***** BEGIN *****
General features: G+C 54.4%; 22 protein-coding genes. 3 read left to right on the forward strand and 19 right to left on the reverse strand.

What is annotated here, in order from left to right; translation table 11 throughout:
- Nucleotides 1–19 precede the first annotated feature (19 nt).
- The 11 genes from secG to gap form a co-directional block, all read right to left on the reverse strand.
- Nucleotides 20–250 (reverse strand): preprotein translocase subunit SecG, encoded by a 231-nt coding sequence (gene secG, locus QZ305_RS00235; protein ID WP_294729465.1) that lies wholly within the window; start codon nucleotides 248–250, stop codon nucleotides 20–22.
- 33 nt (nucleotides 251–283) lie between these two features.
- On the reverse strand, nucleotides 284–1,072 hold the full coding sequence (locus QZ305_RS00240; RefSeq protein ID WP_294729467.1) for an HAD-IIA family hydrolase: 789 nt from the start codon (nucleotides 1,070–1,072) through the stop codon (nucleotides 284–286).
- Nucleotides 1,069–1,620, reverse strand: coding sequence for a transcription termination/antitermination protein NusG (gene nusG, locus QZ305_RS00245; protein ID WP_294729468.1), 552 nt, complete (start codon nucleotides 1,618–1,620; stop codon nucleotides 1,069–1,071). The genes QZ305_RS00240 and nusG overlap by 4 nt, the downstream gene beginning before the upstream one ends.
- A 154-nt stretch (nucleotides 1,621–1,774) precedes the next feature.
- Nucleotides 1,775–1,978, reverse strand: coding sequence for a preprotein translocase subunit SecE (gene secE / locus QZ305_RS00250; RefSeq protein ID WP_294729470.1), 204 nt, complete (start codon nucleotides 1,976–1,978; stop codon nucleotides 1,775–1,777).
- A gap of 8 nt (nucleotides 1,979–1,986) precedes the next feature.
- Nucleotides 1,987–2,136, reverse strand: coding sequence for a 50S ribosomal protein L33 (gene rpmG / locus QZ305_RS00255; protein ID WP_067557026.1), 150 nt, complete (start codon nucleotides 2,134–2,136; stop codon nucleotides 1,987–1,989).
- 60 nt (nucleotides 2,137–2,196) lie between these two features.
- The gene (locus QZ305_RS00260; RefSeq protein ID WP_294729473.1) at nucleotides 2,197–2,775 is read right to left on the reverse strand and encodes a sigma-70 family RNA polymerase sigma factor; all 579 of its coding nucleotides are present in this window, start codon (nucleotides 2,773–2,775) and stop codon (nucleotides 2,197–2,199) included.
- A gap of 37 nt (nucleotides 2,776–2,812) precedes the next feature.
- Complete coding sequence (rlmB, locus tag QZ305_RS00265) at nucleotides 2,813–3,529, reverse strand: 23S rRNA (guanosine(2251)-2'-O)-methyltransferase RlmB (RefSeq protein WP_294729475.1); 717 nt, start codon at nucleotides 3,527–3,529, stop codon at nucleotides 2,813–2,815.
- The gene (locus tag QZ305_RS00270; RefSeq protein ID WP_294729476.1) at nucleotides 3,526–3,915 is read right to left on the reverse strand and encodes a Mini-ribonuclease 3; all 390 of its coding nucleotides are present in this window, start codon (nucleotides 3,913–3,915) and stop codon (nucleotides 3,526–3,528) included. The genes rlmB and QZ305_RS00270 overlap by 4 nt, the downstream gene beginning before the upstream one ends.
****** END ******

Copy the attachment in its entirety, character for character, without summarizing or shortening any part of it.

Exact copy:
General features: G+C 54.4%; 22 protein-coding genes. 3 read left to right on the forward strand and 19 right to left on the reverse strand.

What is annotated here, in order from left to right; translation table 11 throughout:
- Nucleotides 1–19 precede the first annotated feature (19 nt).
- The 11 genes from secG to gap form a co-directional block, all read right to left on the reverse strand.
- Nucleotides 20–250 (reverse strand): preprotein translocase subunit SecG, encoded by a 231-nt coding sequence (gene secG, locus QZ305_RS00235; protein ID WP_294729465.1) that lies wholly within the window; start codon nucleotides 248–250, stop codon nucleotides 20–22.
- 33 nt (nucleotides 251–283) lie between these two features.
- On the reverse strand, nucleotides 284–1,072 hold the full coding sequence (locus QZ305_RS00240; RefSeq protein ID WP_294729467.1) for an HAD-IIA family hydrolase: 789 nt from the start codon (nucleotides 1,070–1,072) through the stop codon (nucleotides 284–286).
- Nucleotides 1,069–1,620, reverse strand: coding sequence for a transcription termination/antitermination protein NusG (gene nusG, locus QZ305_RS00245; protein ID WP_294729468.1), 552 nt, complete (start codon nucleotides 1,618–1,620; stop codon nucleotides 1,069–1,071). The genes QZ305_RS00240 and nusG overlap by 4 nt, the downstream gene beginning before the upstream one ends.
- A 154-nt stretch (nucleotides 1,621–1,774) precedes the next feature.
- Nucleotides 1,775–1,978, reverse strand: coding sequence for a preprotein translocase subunit SecE (gene secE / locus QZ305_RS00250; RefSeq protein ID WP_294729470.1), 204 nt, complete (start codon nucleotides 1,976–1,978; stop codon nucleotides 1,775–1,777).
- A gap of 8 nt (nucleotides 1,979–1,986) precedes the next feature.
- Nucleotides 1,987–2,136, reverse strand: coding sequence for a 50S ribosomal protein L33 (gene rpmG / locus QZ305_RS00255; protein ID WP_067557026.1), 150 nt, complete (start codon nucleotides 2,134–2,136; stop codon nucleotides 1,987–1,989).
- 60 nt (nucleotides 2,137–2,196) lie between these two features.
- The gene (locus QZ305_RS00260; RefSeq protein ID WP_294729473.1) at nucleotides 2,197–2,775 is read right to left on the reverse strand and encodes a sigma-70 family RNA polymerase sigma factor; all 579 of its coding nucleotides are present in this window, start codon (nucleotides 2,773–2,775) and stop codon (nucleotides 2,197–2,199) included.
- A gap of 37 nt (nucleotides 2,776–2,812) precedes the next feature.
- Complete coding sequence (rlmB, locus tag QZ305_RS00265) at nucleotides 2,813–3,529, reverse strand: 23S rRNA (guanosine(2251)-2'-O)-methyltransferase RlmB (RefSeq protein WP_294729475.1); 717 nt, start codon at nucleotides 3,527–3,529, stop codon at nucleotides 2,813–2,815.
- The gene (locus tag QZ305_RS00270; RefSeq protein ID WP_294729476.1) at nucleotides 3,526–3,915 is read right to left on the reverse strand and encodes a Mini-ribonuclease 3; all 390 of its coding nucleotides are present in this window, start codon (nucleotides 3,913–3,915) and stop codon (nucleotides 3,526–3,528) included. The genes rlmB and QZ305_RS00270 overlap by 4 nt, the downstream gene beginning before the upstream one ends.